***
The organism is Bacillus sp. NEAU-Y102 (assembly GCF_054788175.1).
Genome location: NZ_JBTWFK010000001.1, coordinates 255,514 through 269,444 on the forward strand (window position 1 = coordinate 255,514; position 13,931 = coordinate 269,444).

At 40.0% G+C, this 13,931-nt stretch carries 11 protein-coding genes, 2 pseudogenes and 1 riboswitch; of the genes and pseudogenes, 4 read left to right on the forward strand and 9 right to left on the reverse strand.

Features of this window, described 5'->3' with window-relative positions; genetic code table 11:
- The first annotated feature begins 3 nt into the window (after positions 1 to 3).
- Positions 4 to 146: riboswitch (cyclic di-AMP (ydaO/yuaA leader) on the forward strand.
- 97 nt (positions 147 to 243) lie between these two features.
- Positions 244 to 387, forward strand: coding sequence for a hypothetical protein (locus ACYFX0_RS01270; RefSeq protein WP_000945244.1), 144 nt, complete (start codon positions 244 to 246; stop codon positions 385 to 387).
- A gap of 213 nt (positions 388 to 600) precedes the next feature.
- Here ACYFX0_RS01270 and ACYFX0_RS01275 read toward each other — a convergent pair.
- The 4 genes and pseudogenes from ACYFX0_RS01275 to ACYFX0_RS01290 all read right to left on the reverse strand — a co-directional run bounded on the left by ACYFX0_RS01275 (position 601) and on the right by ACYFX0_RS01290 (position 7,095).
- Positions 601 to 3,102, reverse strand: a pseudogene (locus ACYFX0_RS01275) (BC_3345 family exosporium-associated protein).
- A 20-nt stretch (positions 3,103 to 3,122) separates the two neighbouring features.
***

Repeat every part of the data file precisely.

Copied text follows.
The organism is Bacillus sp. NEAU-Y102 (assembly GCF_054788175.1).
Genome location: NZ_JBTWFK010000001.1, coordinates 255,514 through 269,444 on the forward strand (window position 1 = coordinate 255,514; position 13,931 = coordinate 269,444).

At 40.0% G+C, this 13,931-nt stretch carries 11 protein-coding genes, 2 pseudogenes and 1 riboswitch; of the genes and pseudogenes, 4 read left to right on the forward strand and 9 right to left on the reverse strand.

Features of this window, described 5'->3' with window-relative positions; genetic code table 11:
- The first annotated feature begins 3 nt into the window (after positions 1 to 3).
- Positions 4 to 146: riboswitch (cyclic di-AMP (ydaO/yuaA leader) on the forward strand.
- 97 nt (positions 147 to 243) lie between these two features.
- Positions 244 to 387, forward strand: coding sequence for a hypothetical protein (locus ACYFX0_RS01270; RefSeq protein WP_000945244.1), 144 nt, complete (start codon positions 244 to 246; stop codon positions 385 to 387).
- A gap of 213 nt (positions 388 to 600) precedes the next feature.
- Here ACYFX0_RS01270 and ACYFX0_RS01275 read toward each other — a convergent pair.
- The 4 genes and pseudogenes from ACYFX0_RS01275 to ACYFX0_RS01290 all read right to left on the reverse strand — a co-directional run bounded on the left by ACYFX0_RS01275 (position 601) and on the right by ACYFX0_RS01290 (position 7,095).
- Positions 601 to 3,102, reverse strand: a pseudogene (locus ACYFX0_RS01275) (BC_3345 family exosporium-associated protein).
- A 20-nt stretch (positions 3,103 to 3,122) separates the two neighbouring features.